James Nesbitt was not a master criminal by any far stretch of the imagination. Spending time in prison for petty theft, his behaviour seems to have been driven by a generally poor capacity for judgement rather than maliciousness and largely informed by a rough childhood. Perhaps this was what drew him to befriend Andrew George Scott in Pentridge Prison (at one point landing him in trouble for giving Scott tea). Nevertheless, once both men were at liberty they met up and stayed together until Nesbitt’s death separated them in 1879.
While Scott toured Victoria lecturing on prison reform, Nesbitt was his constant companion, the pair even living together for a time in the Melbourne suburb of Fitzroy. When Scott suggested that the newly formed gang comprised of himself, Nesbitt and tearaways Gus Wernicke, Tom Rogan, Graham Bennett and Tom Williams, head North for Sydney to find work, Nesbitt was all for it. It soon eventuated that the gang became desperate for supplies and turned to bushranging, Nesbitt acting as an important element in maintaining morale.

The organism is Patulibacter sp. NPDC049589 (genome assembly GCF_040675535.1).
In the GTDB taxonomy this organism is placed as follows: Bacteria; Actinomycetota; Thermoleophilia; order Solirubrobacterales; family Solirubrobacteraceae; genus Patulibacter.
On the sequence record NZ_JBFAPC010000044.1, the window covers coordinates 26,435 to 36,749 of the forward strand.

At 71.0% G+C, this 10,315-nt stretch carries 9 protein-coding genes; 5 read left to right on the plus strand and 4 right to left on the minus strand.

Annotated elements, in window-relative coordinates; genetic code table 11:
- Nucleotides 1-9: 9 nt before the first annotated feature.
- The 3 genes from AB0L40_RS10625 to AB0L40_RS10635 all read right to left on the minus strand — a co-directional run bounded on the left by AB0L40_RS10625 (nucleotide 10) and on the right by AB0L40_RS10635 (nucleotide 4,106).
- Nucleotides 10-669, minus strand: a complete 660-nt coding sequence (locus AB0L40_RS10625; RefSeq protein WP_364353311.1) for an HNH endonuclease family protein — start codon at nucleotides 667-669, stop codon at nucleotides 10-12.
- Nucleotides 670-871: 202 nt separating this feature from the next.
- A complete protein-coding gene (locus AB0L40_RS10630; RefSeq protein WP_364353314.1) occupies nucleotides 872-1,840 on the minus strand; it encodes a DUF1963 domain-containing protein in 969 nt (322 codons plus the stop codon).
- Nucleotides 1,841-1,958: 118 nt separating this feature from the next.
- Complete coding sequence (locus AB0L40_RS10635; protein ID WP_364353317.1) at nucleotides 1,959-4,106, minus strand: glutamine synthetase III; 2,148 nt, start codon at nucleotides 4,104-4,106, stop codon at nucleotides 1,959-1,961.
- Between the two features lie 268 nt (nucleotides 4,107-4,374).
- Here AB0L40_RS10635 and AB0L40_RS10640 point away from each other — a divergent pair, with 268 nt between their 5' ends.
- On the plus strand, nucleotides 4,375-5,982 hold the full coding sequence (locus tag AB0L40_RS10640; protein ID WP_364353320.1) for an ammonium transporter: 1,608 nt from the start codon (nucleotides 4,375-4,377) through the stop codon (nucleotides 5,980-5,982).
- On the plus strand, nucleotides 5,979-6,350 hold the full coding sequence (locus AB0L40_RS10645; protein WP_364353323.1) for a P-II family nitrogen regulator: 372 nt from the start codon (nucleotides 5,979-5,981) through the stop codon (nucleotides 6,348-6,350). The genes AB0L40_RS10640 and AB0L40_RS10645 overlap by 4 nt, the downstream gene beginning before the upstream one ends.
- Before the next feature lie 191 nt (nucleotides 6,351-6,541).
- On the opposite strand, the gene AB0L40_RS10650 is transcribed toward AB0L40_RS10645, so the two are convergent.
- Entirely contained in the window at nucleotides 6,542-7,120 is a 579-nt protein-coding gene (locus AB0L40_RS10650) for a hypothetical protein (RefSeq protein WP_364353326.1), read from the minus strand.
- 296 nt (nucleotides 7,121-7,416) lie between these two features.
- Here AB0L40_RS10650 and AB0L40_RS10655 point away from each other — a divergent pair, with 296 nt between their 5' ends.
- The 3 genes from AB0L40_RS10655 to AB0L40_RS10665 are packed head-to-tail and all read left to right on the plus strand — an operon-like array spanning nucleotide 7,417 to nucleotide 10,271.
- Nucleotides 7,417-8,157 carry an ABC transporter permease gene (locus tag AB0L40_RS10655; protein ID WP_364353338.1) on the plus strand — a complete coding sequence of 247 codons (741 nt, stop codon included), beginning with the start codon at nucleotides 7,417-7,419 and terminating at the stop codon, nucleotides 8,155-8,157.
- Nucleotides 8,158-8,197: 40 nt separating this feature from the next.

When the gang stuck up McGlede’s Station and were besieged by police, Nesbitt fought valiantly to defend his comrades and made the poor decision to attempt to create a diversion and enable Scott and the boys to escape. Firing like mad and running away from the homestead he caught the attention of the attacking police and was promptly shot dead. When Scott saw Nesbitt’s body after the gang were captured he broke down, weeping uncontrollably and kissing Nesbitt. While awaiting execution, Scott wrote a series of letters to Nesbitt’s mother and wore a ring woven from a lock of Nesbitt’s hair. The letters were never delivered.
Nesbitt was buried in Gundagai cemetery with Gus Wernicke and in 1995 Andrew Scott’s remains were removed from Rookwood cemetery and re-interred in Gundagai so that his final wish to share a grave with Nesbitt could be granted.